Even if we combine the blockhash with a private seed, being transparent in nature, the blockchain must not be used to store secrets in plaintext. It is trivial to extract the value of the private variable pointer from the contract storage and supply it as an argument to an exploit.

Some Areas Worth Exploring

  • External oracles
  • Signidice
  • Commit–reveal approach

With External oracles like Oraclize, smart contracts can request data from web APIs such as currency exchange rates, weather forecasts, and stock prices (like random.org). The key drawback of this approach is that it is centralized. Will Oraclize daemon tamper with the results? Can we trust random.org?

Instead of Oraclize, we can also use BTCRelay which is a bridge between Ethereum and Bitcoin blockchains. Using BTCRelay, smart contracts in the Ethereum blockchain can request future Bitcoin blockhashes and use them as a source of entropy.

Signidice is an algorithm based on cryptographic signatures that can be used for random number generation in smart contracts involving only two parties: the player and the house. The algorithm works as follows:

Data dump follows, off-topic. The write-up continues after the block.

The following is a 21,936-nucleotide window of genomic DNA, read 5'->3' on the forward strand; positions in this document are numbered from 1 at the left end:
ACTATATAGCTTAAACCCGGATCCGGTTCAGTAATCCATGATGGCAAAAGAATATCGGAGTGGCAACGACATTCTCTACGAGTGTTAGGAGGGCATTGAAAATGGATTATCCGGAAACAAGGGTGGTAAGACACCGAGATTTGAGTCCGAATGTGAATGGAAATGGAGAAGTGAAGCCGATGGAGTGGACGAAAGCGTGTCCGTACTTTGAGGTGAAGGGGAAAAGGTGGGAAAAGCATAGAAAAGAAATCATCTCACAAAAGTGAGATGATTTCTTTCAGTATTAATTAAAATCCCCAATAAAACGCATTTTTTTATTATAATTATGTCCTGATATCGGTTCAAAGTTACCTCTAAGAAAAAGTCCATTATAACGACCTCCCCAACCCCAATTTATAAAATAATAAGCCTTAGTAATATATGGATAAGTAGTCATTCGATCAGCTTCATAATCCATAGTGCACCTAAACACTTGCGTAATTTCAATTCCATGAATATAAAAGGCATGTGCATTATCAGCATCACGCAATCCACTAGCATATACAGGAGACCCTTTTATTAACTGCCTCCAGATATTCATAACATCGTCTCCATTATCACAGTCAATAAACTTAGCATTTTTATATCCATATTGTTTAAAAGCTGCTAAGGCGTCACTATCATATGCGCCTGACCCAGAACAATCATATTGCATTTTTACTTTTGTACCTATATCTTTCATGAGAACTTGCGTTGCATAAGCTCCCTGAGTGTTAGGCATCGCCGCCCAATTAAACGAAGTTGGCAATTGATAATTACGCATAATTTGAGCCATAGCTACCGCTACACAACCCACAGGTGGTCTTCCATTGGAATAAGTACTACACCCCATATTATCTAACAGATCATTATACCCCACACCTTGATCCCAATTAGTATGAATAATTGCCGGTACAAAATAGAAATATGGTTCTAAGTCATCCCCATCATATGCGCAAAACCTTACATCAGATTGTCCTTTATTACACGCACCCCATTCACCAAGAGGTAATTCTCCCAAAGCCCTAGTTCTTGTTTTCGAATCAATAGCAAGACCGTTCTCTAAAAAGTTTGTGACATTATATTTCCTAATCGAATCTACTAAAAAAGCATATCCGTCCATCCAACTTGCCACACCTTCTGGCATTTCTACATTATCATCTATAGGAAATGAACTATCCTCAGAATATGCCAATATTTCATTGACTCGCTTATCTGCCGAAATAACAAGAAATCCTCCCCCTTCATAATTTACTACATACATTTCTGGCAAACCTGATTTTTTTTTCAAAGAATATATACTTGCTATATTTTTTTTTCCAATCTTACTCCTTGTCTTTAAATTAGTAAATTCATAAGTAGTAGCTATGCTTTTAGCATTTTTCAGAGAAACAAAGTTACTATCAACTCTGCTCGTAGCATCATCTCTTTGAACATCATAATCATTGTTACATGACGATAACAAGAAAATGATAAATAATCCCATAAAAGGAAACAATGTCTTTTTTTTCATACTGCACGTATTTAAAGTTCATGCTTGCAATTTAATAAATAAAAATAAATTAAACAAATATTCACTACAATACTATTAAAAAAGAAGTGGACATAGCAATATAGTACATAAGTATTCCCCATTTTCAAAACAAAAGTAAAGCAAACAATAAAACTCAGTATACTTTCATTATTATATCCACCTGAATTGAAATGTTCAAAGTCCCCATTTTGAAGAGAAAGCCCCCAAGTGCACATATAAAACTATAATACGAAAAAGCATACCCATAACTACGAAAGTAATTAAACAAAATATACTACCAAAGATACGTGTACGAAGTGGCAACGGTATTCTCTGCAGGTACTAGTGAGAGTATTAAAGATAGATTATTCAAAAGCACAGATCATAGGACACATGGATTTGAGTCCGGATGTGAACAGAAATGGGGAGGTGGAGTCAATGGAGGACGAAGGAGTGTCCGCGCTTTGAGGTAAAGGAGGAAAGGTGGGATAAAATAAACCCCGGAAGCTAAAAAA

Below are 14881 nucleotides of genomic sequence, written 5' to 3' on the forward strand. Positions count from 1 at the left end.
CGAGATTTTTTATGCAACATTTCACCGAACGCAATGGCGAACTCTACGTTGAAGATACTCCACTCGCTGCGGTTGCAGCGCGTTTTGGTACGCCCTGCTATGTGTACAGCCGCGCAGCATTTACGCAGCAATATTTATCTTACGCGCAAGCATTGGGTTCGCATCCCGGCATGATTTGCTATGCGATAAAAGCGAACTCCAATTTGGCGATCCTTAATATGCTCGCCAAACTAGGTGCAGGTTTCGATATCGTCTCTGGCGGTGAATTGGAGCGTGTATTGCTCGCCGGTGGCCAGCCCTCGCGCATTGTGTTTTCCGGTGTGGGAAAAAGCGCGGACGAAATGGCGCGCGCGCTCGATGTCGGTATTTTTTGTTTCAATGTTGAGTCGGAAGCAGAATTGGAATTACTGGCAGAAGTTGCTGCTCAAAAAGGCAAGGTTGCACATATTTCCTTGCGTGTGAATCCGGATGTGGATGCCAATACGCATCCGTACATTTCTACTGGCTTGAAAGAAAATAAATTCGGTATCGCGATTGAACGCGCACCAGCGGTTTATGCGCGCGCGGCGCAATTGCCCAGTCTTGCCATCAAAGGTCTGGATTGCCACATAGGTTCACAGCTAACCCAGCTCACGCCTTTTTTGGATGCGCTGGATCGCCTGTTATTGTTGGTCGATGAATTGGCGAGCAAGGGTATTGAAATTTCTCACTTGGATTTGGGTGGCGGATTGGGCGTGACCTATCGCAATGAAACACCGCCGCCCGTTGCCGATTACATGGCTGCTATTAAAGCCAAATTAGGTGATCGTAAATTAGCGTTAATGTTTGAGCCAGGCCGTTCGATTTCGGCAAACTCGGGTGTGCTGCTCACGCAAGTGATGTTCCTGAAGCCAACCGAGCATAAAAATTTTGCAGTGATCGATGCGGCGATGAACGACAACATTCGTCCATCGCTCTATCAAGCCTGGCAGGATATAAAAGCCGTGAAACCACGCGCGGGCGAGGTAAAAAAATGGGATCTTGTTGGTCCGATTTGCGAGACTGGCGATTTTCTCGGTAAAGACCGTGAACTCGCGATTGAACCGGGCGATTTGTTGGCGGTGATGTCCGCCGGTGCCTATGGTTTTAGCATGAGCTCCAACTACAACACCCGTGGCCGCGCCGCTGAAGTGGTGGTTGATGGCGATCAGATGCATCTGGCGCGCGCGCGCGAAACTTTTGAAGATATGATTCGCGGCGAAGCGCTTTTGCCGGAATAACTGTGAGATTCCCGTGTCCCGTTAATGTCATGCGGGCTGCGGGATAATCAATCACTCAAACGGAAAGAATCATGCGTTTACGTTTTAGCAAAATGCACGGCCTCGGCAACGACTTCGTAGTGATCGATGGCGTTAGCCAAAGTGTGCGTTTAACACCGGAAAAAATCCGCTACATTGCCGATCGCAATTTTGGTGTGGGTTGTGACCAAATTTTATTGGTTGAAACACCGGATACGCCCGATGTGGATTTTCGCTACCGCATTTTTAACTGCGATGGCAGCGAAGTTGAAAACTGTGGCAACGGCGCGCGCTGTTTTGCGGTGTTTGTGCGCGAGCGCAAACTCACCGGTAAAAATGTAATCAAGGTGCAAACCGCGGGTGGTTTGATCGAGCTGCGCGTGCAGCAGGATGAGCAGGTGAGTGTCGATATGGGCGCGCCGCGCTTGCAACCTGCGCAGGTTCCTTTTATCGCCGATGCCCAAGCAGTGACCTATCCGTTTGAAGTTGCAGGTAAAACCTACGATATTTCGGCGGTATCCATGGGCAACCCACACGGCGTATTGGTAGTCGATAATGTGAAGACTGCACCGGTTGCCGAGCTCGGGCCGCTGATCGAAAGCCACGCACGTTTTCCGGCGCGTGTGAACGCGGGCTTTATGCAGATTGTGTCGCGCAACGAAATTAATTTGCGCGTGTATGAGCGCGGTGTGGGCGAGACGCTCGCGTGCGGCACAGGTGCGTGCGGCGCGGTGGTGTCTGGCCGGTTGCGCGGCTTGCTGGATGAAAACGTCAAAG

• The player makes a bet by calling a smart contract.
  • The house sees the bet, signs it with its private key, and sends the signature to the smart contract.
  • The smart contract verifies the signature using the known public key.
  • This signature is then used to generate a random number.

Commit–reveal approach consists of two phases:

  • A “commit” stage, when the parties submit their cryptographically protected secrets to the smart contract.